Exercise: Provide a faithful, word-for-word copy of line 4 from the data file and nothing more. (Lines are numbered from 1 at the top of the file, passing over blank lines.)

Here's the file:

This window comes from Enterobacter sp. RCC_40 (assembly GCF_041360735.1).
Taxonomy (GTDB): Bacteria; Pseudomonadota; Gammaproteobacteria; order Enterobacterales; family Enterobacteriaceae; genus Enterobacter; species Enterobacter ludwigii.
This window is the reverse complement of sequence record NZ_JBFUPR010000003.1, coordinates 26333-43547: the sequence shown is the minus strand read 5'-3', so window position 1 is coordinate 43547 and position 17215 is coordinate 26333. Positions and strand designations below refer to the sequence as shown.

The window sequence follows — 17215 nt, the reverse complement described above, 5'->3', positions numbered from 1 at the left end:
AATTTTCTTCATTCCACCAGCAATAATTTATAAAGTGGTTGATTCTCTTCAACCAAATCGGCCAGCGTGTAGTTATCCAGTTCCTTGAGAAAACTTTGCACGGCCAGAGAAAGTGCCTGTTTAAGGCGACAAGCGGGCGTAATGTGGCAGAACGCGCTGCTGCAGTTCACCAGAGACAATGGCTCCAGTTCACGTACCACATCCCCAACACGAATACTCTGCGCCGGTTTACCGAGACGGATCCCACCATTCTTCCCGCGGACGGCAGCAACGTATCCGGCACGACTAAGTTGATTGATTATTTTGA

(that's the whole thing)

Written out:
The window sequence follows — 17215 nt, the reverse complement described above, 5'->3', positions numbered from 1 at the left end: